Sixteen years ago, I was just like you, sitting in the MPC. I graduated from Randwick Girls High School in 2001 with a UAI, which was the ATAR back then, of 94.40. After I graduated I went onto study a double degree in Bachelor of Education and Bachelor of Science at the University of Sydney. At the end of Year 12, I was awarded the TeachNSW scholarship by the NSW Department of Education which meant my two degrees were paid for and I was guaranteed a permanent position in a NSW public school. After graduating from university, I was appointed as a science teacher at Auburn Girls High School. After 3 years, I became the science head teacher at Merrylands High School. After 6 years at Merrylands, I moved to my current position as Stage 6 Advisor where I lead all aspects of Year 11 and 12 across NSW public schools.

    I chose to become a science teacher because I had a brilliant science teacher myself. Her teaching made me love science, especially biology. I had this teacher every year as my science teacher in year 8, 9 and 10 and then as my biology teacher in year 11 and 12. That teacher was Ms Andre. You have no idea how lucky you are to now have Ms Andre as your principal.

    It was not only Ms Andre who instilled a love of learning in me. While I’m passionate about science, I enjoy learning about anything, and this is because of the fantastic teachers I had at Randwick Girls. Some of them I know are still teaching here. Ms Posener was my deputy and wrote the reference that got me my TeachNSW scholarship. Ms McLean was my geography teacher in year 7. Ms Baker was my English Advanced teacher in Year 11 and Ms Neroutsos was my Year 12 software design and development teacher.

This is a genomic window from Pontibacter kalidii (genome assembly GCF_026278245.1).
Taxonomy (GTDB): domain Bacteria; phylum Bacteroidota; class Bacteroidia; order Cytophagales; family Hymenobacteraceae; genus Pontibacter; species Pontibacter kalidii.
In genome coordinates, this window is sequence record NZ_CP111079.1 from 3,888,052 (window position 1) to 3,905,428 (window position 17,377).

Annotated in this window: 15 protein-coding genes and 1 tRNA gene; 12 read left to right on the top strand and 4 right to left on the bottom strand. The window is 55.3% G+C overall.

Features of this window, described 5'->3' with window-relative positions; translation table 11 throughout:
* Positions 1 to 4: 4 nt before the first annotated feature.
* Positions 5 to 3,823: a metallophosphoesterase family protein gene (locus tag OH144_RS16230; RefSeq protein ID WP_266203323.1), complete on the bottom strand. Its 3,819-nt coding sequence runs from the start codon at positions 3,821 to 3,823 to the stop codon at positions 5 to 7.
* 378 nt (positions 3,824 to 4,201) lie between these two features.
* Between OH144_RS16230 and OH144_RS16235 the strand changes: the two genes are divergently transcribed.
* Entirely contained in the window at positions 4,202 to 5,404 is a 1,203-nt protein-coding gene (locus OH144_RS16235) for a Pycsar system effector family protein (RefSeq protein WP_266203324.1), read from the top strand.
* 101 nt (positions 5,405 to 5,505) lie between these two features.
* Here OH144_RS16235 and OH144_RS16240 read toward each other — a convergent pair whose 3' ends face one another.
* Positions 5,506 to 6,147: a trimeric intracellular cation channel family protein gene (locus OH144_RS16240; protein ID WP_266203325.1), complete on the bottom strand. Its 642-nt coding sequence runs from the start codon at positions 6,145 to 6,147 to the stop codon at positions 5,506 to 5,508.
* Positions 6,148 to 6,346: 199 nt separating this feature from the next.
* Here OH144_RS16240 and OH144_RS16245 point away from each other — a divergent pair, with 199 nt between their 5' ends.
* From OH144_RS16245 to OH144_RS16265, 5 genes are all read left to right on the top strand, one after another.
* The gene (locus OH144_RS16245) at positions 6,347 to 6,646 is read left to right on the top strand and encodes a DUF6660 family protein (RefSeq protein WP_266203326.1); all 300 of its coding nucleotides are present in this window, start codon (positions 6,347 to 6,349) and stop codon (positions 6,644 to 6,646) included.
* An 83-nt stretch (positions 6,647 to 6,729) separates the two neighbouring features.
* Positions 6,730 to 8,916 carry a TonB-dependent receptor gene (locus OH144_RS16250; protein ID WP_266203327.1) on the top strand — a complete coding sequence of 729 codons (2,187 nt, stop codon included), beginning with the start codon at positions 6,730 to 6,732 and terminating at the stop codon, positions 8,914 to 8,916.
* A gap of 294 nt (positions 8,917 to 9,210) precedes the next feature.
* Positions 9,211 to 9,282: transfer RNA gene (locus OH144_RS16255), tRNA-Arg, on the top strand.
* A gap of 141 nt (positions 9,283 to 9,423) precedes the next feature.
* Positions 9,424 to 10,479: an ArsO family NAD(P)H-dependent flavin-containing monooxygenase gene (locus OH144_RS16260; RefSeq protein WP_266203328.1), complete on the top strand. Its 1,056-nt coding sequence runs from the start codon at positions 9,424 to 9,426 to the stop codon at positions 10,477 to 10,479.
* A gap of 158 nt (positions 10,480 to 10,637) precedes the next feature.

Despite what is often said in the media, I became a teacher by choice. My university entrance score was more than enough to get into my teaching degree. I love being a teacher. It is the best job in the whole world. Being a teacher means you are constantly creative. Constantly learning. No one day is the same. While it may sound stereotypical, teaching is a job where you do make a difference. Every. Single. Day.

    However, when I announced I wanted to be a teacher at the end of Year 10, I was told by countless people I was wasting my UAI by choosing teaching. “But you’ll be wasting your UAI.” I ignored that. I have never regretted becoming a teacher. There was another response I got, which I’ll classify as interesting as it can be interpreted in many ways. “Teaching is a great career to raise a family.” That kind of comment only became interesting to me as I grew older and understood the assumptions behind it. Would they have said that to me if I was boy?